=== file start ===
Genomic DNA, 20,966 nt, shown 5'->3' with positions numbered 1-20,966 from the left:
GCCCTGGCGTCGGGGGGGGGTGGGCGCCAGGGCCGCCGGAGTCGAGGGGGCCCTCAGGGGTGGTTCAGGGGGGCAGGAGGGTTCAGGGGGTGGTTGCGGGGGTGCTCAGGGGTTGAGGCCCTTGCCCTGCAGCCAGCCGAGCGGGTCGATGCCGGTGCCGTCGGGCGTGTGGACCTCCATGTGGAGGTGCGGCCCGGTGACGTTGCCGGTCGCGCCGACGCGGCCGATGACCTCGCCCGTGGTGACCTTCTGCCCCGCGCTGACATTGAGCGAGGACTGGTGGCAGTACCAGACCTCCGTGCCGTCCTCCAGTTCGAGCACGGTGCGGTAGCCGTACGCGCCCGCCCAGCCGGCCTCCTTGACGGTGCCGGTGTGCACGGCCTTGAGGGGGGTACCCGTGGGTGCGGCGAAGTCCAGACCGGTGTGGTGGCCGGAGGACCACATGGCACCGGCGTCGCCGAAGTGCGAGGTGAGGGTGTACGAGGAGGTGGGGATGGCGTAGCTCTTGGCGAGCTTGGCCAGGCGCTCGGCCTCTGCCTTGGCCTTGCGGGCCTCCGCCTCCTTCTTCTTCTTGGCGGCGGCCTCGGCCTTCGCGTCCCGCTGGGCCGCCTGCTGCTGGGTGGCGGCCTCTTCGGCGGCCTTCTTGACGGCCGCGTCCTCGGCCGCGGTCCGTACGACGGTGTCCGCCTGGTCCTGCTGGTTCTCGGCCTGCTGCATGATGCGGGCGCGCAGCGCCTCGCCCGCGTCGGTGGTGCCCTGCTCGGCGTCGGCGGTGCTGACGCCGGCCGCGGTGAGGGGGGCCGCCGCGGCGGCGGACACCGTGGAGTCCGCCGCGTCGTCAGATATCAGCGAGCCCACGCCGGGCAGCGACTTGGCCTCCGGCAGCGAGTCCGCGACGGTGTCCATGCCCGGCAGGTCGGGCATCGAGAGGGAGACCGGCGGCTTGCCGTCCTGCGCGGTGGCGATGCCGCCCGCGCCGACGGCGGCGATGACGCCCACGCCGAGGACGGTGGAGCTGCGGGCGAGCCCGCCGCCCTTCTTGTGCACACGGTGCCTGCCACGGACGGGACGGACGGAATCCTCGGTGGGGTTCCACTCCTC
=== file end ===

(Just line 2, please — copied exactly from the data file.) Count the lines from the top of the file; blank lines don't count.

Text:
GCCCTGGCGTCGGGGGGGGGTGGGCGCCAGGGCCGCCGGAGTCGAGGGGGCCCTCAGGGGTGGTTCAGGGGGGCAGGAGGGTTCAGGGGGTGGTTGCGGGGGTGCTCAGGGGTTGAGGCCCTTGCCCTGCAGCCAGCCGAGCGGGTCGATGCCGGTGCCGTCGGGCGTGTGGACCTCCATGTGGAGGTGCGGCCCGGTGACGTTGCCGGTCGCGCCGACGCGGCCGATGACCTCGCCCGTGGTGACCTTCTGCCCCGCGCTGACATTGAGCGAGGACTGGTGGCAGTACCAGACCTCCGTGCCGTCCTCCAGTTCGAGCACGGTGCGGTAGCCGTACGCGCCCGCCCAGCCGGCCTCCTTGACGGTGCCGGTGTGCACGGCCTTGAGGGGGGTACCCGTGGGTGCGGCGAAGTCCAGACCGGTGTGGTGGCCGGAGGACCACATGGCACCGGCGTCGCCGAAGTGCGAGGTGAGGGTGTACGAGGAGGTGGGGATGGCGTAGCTCTTGGCGAGCTTGGCCAGGCGCTCGGCCTCTGCCTTGGCCTTGCGGGCCTCCGCCTCCTTCTTCTTCTTGGCGGCGGCCTCGGCCTTCGCGTCCCGCTGGGCCGCCTGCTGCTGGGTGGCGGCCTCTTCGGCGGCCTTCTTGACGGCCGCGTCCTCGGCCGCGGTCCGTACGACGGTGTCCGCCTGGTCCTGCTGGTTCTCGGCCTGCTGCATGATGCGGGCGCGCAGCGCCTCGCCCGCGTCGGTGGTGCCCTGCTCGGCGTCGGCGGTGCTGACGCCGGCCGCGGTGAGGGGGGCCGCCGCGGCGGCGGACACCGTGGAGTCCGCCGCGTCGTCAGATATCAGCGAGCCCACGCCGGGCAGCGACTTGGCCTCCGGCAGCGAGTCCGCGACGGTGTCCATGCCCGGCAGGTCGGGCATCGAGAGGGAGACCGGCGGCTTGCCGTCCTGCGCGGTGGCGATGCCGCCCGCGCCGACGGCGGCGATGACGCCCACGCCGAGGACGGTGGAGCTGCGGGCGAGCCCGCCGCCCTTCTTGTGCACACGGTGCCTGCCACGGACGGGACGGACGGAATCCTCGGTGGGGTTCCACTCCTC